Receptacles according to the invention may be manufactured in a plant shown in FIGS. 6 and 7 in the following manner. The absorbing material, for instance fluff, is fed from a container 15 in a even layer on a endless conveyor 16. On the top surface of this material a covering of perforated plastic film 6 or gauze is applied, whereupon the absorbent material and the film is brought to pass through a stamp, preferably a roller stamp 17, which forms pairs of blanks 18 corresponding to the external shape of the vessel. The stamping is preferably arranged in such a manner that the basic sheet or perforated plastic film, or gauze, remains unbroken and may be wound on a roller 20 while the stamped-out blanks are transferred to a second conveyor belt 19. Between the roller stamp 17 and the conveyor 19 the absorbent material surrounding the blanks 18 is removed by a means of a number of compressed air nozzles 21, which blow the surplus flutf to a container 22, from which it may be conveyed back to the container 15. A conveyor 19 transports the blanks 18 past a heating means where the perforated film or the gauze, respectively, on the top of the fluff will be melted suflicient to guarantee an eflicient connection between the covering and the fluff. Thereafter the blanks 18 are transferred to a third conveyor 24, below which a roller 25 carrying weldable plastic foil 26 is arranged. The latter is adapted to form the external walls of the vessel. The plastic foil 26 is arranged in such a manner on the conveyor 24 that the blanks 18 are transferred to the foil 26 and will be transported thereon to a station 27, where the perforated film or the gauze, respectively, is welded to the foil 26, partly in the portion where later on the opening 2 will be provided, and partly along the edges of the film or gauze, respectively. When the partition wall 6 is composed of gauze a covering disc is also at this station attached to the portion of the gauze, which will be located opposite the opening 2.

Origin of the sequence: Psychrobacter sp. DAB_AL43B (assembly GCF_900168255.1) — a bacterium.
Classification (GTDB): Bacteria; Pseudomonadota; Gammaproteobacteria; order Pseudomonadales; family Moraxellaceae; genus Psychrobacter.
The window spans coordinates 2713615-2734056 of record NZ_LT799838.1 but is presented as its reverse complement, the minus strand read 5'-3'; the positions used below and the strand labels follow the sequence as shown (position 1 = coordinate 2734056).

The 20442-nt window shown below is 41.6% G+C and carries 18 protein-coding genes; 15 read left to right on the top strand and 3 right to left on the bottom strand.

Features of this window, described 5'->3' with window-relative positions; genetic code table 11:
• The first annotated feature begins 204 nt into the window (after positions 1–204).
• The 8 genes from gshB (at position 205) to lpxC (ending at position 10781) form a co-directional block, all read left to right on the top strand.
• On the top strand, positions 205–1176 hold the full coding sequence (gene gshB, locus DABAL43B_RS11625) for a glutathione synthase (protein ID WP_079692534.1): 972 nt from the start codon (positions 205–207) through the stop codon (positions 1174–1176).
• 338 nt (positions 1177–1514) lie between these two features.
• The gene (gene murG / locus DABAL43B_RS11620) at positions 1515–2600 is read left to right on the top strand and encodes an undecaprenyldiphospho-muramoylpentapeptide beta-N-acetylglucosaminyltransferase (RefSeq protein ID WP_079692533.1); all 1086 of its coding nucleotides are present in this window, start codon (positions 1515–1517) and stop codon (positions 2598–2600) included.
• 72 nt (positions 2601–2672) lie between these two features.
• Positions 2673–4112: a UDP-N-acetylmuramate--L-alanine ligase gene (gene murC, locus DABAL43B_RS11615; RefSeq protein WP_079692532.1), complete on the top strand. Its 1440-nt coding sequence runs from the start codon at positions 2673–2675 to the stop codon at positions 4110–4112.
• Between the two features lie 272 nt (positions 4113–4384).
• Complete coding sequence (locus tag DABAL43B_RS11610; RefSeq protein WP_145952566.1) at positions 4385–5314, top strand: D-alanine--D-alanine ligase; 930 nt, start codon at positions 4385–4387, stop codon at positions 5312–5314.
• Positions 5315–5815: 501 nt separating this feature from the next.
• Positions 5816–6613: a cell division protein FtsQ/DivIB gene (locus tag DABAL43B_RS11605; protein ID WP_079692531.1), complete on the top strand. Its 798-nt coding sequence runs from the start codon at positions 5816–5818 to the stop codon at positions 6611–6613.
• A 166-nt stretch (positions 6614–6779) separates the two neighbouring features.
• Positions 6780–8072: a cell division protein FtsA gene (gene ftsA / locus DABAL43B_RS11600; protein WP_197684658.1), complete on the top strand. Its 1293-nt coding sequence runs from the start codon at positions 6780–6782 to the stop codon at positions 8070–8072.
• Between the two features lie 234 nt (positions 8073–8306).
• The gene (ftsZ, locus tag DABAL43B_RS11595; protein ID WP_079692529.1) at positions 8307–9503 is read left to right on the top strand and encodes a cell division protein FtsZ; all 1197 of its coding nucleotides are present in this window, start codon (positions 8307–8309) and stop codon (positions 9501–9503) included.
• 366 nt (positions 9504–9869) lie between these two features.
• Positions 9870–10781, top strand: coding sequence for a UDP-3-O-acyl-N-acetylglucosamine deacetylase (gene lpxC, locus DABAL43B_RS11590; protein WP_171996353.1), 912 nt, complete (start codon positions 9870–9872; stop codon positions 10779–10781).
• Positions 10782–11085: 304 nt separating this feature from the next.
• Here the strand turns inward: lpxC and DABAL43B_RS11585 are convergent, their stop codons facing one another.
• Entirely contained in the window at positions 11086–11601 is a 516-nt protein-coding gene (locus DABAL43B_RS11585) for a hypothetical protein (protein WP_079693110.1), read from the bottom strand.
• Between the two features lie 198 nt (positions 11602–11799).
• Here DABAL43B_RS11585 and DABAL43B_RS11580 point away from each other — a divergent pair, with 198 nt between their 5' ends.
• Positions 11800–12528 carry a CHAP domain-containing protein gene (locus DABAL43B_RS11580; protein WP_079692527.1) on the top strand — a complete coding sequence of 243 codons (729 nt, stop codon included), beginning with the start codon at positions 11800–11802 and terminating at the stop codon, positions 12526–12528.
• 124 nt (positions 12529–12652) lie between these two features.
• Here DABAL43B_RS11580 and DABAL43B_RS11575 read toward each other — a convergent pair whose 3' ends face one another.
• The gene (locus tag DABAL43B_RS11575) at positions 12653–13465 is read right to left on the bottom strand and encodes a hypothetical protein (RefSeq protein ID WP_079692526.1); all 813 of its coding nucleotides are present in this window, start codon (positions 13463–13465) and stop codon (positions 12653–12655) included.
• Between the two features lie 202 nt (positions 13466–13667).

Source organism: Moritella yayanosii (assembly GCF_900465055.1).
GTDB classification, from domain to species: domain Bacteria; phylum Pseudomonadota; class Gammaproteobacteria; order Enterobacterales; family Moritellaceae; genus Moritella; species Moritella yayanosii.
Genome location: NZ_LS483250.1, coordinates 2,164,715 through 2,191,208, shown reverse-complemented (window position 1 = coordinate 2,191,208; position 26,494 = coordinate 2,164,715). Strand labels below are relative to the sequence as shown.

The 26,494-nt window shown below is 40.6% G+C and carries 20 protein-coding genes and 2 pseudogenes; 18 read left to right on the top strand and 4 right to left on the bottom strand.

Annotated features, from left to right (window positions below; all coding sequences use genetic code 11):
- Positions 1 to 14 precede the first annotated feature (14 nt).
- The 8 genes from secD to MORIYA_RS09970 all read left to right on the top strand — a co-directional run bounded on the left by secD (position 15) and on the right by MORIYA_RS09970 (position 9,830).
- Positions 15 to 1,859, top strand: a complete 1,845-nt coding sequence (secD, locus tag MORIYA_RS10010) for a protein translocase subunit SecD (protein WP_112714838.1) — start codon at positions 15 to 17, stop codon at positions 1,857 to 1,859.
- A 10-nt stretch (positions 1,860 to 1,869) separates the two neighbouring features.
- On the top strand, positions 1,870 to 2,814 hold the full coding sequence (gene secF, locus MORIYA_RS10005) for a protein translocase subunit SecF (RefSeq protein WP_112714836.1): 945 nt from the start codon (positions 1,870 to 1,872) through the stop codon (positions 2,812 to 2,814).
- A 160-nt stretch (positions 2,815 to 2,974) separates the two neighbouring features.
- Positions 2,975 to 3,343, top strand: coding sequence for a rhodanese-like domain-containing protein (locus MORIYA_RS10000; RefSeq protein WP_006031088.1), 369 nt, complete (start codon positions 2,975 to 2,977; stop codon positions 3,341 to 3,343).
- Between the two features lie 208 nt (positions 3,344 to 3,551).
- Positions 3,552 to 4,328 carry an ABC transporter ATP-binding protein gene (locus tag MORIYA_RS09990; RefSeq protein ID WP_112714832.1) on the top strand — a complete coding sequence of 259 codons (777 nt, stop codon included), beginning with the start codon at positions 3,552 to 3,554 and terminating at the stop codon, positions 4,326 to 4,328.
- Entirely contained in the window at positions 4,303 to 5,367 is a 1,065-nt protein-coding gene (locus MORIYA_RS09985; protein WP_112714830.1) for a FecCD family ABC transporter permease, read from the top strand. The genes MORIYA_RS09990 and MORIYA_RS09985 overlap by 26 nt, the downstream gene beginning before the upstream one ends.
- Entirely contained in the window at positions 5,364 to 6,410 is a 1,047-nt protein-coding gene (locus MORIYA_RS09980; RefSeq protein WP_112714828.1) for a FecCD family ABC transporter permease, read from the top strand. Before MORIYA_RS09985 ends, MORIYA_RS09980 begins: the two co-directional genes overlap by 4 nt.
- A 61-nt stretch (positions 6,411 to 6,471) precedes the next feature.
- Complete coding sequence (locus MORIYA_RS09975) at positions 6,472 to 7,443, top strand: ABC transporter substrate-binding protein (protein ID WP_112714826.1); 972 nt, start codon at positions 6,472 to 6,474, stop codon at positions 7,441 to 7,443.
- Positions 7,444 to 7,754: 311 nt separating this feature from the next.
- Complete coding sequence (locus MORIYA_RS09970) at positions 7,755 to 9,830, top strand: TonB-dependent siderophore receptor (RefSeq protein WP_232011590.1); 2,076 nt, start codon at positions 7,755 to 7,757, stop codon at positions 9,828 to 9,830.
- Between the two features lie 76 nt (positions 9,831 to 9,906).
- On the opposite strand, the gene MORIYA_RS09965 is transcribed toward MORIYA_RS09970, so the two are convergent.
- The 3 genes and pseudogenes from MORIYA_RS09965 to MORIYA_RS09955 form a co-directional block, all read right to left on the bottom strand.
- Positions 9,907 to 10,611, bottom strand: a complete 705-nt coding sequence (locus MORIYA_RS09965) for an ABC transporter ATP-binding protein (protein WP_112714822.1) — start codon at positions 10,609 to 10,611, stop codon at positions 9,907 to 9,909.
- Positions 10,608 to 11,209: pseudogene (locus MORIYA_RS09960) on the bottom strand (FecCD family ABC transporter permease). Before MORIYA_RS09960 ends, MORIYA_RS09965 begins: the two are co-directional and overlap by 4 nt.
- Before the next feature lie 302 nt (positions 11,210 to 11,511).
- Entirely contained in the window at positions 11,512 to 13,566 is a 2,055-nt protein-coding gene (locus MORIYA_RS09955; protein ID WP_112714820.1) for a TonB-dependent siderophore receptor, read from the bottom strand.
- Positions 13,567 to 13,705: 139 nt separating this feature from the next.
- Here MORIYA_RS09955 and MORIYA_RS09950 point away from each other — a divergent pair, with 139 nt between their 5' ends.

The next step in the manufacture is to interconnect a pair of blanks 18 in such a manner that the perforated sides will be located opposite each other. This may be obtained by folding the plastic foil 26 lengthwise in such a manner that the longitudinal edges of the foil will be located in a vertical plane. In this position the welding of the longitudinal edges occurs at station 28. Thereafter the foil is turned back to horizontal position and passes a station 29, where rings 9 are attached. In connection herewith the short ends of the vessel are sealed and simultaneously the buttons 13 and 14 are formed. At the following station 31, which may be a roller stamp, the ready-made vessels are separated from each other by means of cutter 32 and the surplus from the plastic foil is wound on a roller 33. The ready-made vessels are thereafter forwarded to a packaging station 34.

The invention is not limited to the embodiments shown and described, but may be varied in many ways within the scope of the appended claims. It is furthermore possible to vary the external shape of the vessel in a number of ways, bearing in mind that the characterizing features as in the main claim are retained. The manner of manufacturing the receptacles may of course be performed in an order other than shown and described in connection with FIGS. 6 and 7.